“Drift”: A Haunting Tale of Displacement and Resilience
The 2023 drama “Drift” had its world premiere on January 22nd at the prestigious Sundance Film Festival, garnering strong critical acclaim. Set for theatrical release on February 9th, “Drift” tells the poignant story of a Liberian refugee struggling to build a life on a Greek island. With nuanced storytelling and compelling lead performances, this film promises to be one of the most impactful movies of the year.
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“Drift” marks the English-language directorial debut of acclaimed filmmaker Anthony Chen. Chen burst onto the global cinema scene in 2013 with his first feature, “Ilo Ilo”, an intensely personal story about a middle-class family in 1990s Singapore. That film won the Camera d’Or for best first feature at Cannes, signaling the arrival of Chen as an important new cinematic voice.
With “Drift”, Chen once again examines the quiet drama of interpersonal relationships, this time telling the story of two displaced strangers forging an unlikely connection. Backed by a talented cast and artistic team, “Drift” looks to move audiences with its timely and unflinching portrayal of the ongoing global refugee crisis.
“Drift” centers around Jacqueline (Cynthia Erivo), a young woman from Liberia now adrift in Greece. We’re introduced to her as she lands alone and empty-handed on a Greek island, fleeing trauma back home. Struggling for sustenance and shelter, Jacqueline offers massages to tourists to battle her gnawing hunger.
As Jacqueline gathers strength, she encounters an American expat named Callie (Alia Shawkat) working dead-end jobs as a tour guide on the island. Callie has demons of her own that brought her to this Greek paradise turned purgatory.
A tenuous friendship develops between the two women, with both discovering reservoirs of resilience as they form an unlikely bond. Jacqueline’s past begins to resurface as she strives to create a future, with Callie becoming an unlikely pillar of support.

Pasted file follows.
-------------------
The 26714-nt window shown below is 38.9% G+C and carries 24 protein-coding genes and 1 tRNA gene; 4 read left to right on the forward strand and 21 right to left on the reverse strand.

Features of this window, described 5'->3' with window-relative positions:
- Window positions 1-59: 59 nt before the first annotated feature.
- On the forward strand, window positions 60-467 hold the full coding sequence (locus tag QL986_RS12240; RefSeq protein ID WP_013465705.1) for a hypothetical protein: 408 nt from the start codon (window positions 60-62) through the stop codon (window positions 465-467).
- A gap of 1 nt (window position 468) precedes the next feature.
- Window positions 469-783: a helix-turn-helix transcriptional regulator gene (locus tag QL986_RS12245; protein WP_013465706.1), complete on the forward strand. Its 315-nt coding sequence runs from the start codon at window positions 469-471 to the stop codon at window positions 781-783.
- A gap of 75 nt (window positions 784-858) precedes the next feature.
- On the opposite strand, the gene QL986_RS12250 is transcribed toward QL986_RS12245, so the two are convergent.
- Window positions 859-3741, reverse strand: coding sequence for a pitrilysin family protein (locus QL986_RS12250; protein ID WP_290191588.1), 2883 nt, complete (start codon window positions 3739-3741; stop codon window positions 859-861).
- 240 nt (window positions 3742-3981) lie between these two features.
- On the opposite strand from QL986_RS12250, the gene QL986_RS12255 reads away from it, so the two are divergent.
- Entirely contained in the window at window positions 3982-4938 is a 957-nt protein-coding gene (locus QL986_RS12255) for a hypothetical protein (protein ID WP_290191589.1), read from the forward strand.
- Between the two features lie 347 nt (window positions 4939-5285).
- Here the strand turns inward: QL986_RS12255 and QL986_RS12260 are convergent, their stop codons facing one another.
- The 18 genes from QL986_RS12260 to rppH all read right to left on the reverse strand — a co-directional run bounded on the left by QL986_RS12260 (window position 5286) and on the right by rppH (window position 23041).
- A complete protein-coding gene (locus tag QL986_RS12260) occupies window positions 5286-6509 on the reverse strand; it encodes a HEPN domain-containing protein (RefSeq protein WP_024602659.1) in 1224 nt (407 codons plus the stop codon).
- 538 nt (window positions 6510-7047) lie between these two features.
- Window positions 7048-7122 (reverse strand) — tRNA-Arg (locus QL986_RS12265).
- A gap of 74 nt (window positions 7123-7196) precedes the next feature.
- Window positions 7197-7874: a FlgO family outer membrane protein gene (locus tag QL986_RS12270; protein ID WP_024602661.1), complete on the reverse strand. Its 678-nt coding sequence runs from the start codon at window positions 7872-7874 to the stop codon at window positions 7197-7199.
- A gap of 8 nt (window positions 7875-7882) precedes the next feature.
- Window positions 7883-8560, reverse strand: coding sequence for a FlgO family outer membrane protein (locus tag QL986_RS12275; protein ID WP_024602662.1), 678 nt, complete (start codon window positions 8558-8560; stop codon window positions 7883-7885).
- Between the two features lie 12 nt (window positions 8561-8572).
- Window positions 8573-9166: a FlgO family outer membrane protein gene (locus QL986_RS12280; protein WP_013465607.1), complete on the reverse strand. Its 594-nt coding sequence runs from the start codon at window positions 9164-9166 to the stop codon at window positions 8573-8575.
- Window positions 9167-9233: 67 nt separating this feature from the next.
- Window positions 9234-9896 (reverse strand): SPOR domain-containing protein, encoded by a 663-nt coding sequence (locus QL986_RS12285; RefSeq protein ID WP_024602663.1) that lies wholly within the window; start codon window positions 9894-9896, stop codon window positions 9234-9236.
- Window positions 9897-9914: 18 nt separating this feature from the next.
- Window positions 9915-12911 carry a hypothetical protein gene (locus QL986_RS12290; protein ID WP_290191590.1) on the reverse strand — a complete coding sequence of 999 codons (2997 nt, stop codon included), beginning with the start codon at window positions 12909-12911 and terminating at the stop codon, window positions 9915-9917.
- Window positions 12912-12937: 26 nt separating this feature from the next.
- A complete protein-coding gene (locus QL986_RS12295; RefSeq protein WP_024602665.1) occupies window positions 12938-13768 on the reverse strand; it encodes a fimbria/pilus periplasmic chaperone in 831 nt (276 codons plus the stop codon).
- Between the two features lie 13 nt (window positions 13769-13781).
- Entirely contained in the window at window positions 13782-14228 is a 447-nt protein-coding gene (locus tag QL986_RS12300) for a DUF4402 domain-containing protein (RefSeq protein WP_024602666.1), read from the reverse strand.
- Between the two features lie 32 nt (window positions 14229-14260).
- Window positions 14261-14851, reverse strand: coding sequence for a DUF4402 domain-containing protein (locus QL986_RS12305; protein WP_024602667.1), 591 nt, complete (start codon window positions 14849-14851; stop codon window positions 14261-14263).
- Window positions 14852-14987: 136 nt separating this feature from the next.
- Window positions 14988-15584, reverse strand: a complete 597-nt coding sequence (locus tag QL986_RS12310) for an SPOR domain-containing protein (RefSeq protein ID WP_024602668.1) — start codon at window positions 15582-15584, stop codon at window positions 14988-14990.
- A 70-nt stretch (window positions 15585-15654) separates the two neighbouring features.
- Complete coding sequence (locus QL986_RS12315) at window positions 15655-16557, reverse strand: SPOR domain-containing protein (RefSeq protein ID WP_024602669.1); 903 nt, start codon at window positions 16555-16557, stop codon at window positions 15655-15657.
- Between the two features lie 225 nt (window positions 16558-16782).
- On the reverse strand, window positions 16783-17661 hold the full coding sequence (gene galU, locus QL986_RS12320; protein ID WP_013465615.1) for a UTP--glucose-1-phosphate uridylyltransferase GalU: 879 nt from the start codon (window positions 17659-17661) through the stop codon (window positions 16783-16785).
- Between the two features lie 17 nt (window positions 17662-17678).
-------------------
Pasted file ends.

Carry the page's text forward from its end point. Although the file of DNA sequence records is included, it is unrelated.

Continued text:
Lead Actors and Characters
Guiding this poignant drama are powerful lead performances by Cynthia Erivo and Alia Shawkat in the roles of Jacqueline and Callie.
Cynthia Erivo is an ascendant British actress who burst onto the scene with her virtuoso starring role in the biopic “Harriet”. Her fierce performance as American freedom fighter Harriet Tubman earned her Best Actress nominations at the Oscars, Golden Globes, and SAG Awards. Prior to that star turn, Erivo won a Tony, Grammy and Emmy for her electrifying portrayal of Celie in the Broadway revival of “The Color Purple”.
In “Drift”, Erivo brings her magnetism and emotional transparency to the complex role of Jacqueline. Early critical reactions out of Sundance have heaped praise on Erivo’s empathetic disappearance into Jacqueline’s quiet dignity and simmering sorrow.
Matching Erivo’s intensity is indie darling Alia Shawkat as the driftless American Callie. Shawkat may be best known for her hilarious portrayal of Maeby on the cult sitcom “Arrested Development”. Yet in recent years, the actress has been taking on darker, more complex roles in independent films.
Her supporting turn in the drama “Animals” displayed the depth she could bring to a troubled character. With Callie, Shawkat gets the chance to sink her teeth into an even thornier, enigmatic woman wrestling with some unnamed trauma.
Critics assert she rises ferociously to the challenge.
|Protagonist, Liberian refugee stranded on Greek island
|American expat tour guide who befriends Jacqueline